14. Get a good read--or two.
Getting the right person to read your mammogram is as important as getting a good image. Studies show that practice makes closer to perfect, so ask to have yours read by a radiologist who reads nothing, or almost nothing, but mammograms, Runowicz says. If your films turn up anything out of the ordinary, get a second opinion: Ask for a copy of the films, bring them to your primary care doc or OB/GYN, and ask to have them reviewed by a second radiologist at a different mammography center.
15. Don't wait to exhale.
If it's hot in here and it's you, try a special kind of deep-breathing exercise called paced respiration; studies show it can cool a hot flash in minutes. But you have to practice the technique a few times before you get good enough to lower your thermostat.
Find a quiet, comfortable place where you won't be distracted, and sit comfortably. Breathe from deep inside your abdomen while slowing your breaths to 5 to 6 times a minute (normal is 10 to 15 breaths per minute). Practice breathing in for 5 seconds and breathing out for 5 seconds to get the timing right. Do this for 15 minutes every day. When you feel a hot flash coming on, try slowing your breathing to help cool off.
16. Relax as they wheel you in.
If you're having gynecologic surgery, pack your portable CD or tape player. Listening to a tape or CD designed for surgery and recovery for 15 minutes before you go under can decrease nausea, vomiting, blood loss, and the time you have to spend in the hospital, says Tracy Gaudet, MD, director of the Duke Center for Integrative Medicine and coauthor of Consciously Female
. And you can take that easy listening a step further: "Most surgeons and anesthesiologists are very comfortable with patients having headsets on during surgery," she says.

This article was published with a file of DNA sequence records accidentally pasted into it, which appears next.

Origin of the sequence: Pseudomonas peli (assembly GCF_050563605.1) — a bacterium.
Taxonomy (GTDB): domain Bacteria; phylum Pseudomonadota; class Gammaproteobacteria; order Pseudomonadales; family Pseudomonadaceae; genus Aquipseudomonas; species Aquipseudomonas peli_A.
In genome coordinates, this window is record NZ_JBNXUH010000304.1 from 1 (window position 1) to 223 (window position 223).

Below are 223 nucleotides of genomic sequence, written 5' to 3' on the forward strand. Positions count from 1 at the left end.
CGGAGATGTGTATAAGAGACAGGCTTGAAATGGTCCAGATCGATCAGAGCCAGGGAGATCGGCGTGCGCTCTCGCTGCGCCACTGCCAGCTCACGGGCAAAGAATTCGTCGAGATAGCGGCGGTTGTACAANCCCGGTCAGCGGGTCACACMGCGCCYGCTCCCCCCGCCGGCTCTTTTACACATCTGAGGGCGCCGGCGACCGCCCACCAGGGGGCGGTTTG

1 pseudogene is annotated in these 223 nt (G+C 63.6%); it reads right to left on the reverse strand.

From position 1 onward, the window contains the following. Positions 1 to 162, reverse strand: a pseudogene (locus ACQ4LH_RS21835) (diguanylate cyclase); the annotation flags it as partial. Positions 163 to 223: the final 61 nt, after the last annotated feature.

Our top docs recommend these relaxation tapes: Successful Surgery
by Belleruth Naparstek and Successful Surgery and Recovery
by Emmett Miller.
17. Nothing down there for 48 hours before your Pap.
Skip sex, douches, and tampons during the two days preceding your Pap test. All three can abrade the cervix, and that can make it tough for your doc to get a representative sample of cells to check for any precancerous changes, explains Ellen Sheets, MD, vice president of clinical affairs at Cytyc, the company that developed the widely used ThinPrep Pap test.
Though you should bathe the morning of your exam, don't try out a new body wash; it could irritate your ******l area, upset your pH balance, and potentially skew your results. And a strong body-wash scent could cover up problems your doc needs to know about. "You want your doctor to have a look at the reality," says James A. Simon, MD, clinical professor of obstetrics and gynecology at George Washington University Medical Center in Washington, DC. He needs to see, feel, and smell (yes, smell) for potential problems.
18. Second-guess the home pregnancy test.
Despite claims, most home pregnancy tests can't detect a pregnancy as early as the first day of a missed period. (In one study of 18 different brands, First Response was the only one that was accurate that early.) If your home test results come back negative, retake the test a week later to double-check.